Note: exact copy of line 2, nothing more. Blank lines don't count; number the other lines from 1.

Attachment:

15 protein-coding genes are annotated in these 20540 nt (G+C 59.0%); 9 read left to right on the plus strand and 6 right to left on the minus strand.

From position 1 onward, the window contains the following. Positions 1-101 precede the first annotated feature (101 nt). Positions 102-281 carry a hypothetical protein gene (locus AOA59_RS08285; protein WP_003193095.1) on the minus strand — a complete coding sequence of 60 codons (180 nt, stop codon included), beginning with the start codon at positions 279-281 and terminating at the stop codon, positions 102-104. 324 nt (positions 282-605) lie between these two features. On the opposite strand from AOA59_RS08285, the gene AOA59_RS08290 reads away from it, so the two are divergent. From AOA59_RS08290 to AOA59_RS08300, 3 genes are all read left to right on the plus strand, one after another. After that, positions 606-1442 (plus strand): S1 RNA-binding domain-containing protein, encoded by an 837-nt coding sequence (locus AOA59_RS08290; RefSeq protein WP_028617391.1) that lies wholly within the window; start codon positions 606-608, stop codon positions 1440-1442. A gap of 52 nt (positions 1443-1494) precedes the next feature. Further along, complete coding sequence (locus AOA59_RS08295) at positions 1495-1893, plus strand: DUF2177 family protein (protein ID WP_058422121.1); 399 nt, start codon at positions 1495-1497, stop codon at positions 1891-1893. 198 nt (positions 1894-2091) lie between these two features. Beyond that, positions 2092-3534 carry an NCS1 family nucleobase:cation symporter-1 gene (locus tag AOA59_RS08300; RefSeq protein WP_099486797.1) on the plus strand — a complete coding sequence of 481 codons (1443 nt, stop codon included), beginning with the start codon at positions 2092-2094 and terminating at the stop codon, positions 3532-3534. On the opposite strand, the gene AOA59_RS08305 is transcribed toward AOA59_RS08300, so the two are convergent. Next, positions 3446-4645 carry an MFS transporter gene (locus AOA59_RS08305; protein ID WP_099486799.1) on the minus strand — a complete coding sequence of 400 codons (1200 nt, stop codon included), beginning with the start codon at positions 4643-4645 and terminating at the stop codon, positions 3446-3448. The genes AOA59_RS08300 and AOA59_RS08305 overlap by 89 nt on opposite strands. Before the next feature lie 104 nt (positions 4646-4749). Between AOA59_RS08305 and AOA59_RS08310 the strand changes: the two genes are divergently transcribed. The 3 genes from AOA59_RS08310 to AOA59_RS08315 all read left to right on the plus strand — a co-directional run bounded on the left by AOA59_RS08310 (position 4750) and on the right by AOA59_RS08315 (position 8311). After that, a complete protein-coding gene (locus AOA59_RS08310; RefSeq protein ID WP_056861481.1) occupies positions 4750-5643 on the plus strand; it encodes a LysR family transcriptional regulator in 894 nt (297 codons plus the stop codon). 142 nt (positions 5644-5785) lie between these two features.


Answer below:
From position 1 onward, the window contains the following. Positions 1-101 precede the first annotated feature (101 nt). Positions 102-281 carry a hypothetical protein gene (locus AOA59_RS08285; protein WP_003193095.1) on the minus strand — a complete coding sequence of 60 codons (180 nt, stop codon included), beginning with the start codon at positions 279-281 and terminating at the stop codon, positions 102-104. 324 nt (positions 282-605) lie between these two features. On the opposite strand from AOA59_RS08285, the gene AOA59_RS08290 reads away from it, so the two are divergent. From AOA59_RS08290 to AOA59_RS08300, 3 genes are all read left to right on the plus strand, one after another. After that, positions 606-1442 (plus strand): S1 RNA-binding domain-containing protein, encoded by an 837-nt coding sequence (locus AOA59_RS08290; RefSeq protein WP_028617391.1) that lies wholly within the window; start codon positions 606-608, stop codon positions 1440-1442. A gap of 52 nt (positions 1443-1494) precedes the next feature. Further along, complete coding sequence (locus AOA59_RS08295) at positions 1495-1893, plus strand: DUF2177 family protein (protein ID WP_058422121.1); 399 nt, start codon at positions 1495-1497, stop codon at positions 1891-1893. 198 nt (positions 1894-2091) lie between these two features. Beyond that, positions 2092-3534 carry an NCS1 family nucleobase:cation symporter-1 gene (locus tag AOA59_RS08300; RefSeq protein WP_099486797.1) on the plus strand — a complete coding sequence of 481 codons (1443 nt, stop codon included), beginning with the start codon at positions 2092-2094 and terminating at the stop codon, positions 3532-3534. On the opposite strand, the gene AOA59_RS08305 is transcribed toward AOA59_RS08300, so the two are convergent. Next, positions 3446-4645 carry an MFS transporter gene (locus AOA59_RS08305; protein ID WP_099486799.1) on the minus strand — a complete coding sequence of 400 codons (1200 nt, stop codon included), beginning with the start codon at positions 4643-4645 and terminating at the stop codon, positions 3446-3448. The genes AOA59_RS08300 and AOA59_RS08305 overlap by 89 nt on opposite strands. Before the next feature lie 104 nt (positions 4646-4749). Between AOA59_RS08305 and AOA59_RS08310 the strand changes: the two genes are divergently transcribed. The 3 genes from AOA59_RS08310 to AOA59_RS08315 all read left to right on the plus strand — a co-directional run bounded on the left by AOA59_RS08310 (position 4750) and on the right by AOA59_RS08315 (position 8311). After that, a complete protein-coding gene (locus AOA59_RS08310; RefSeq protein ID WP_056861481.1) occupies positions 4750-5643 on the plus strand; it encodes a LysR family transcriptional regulator in 894 nt (297 codons plus the stop codon). 142 nt (positions 5644-5785) lie between these two features.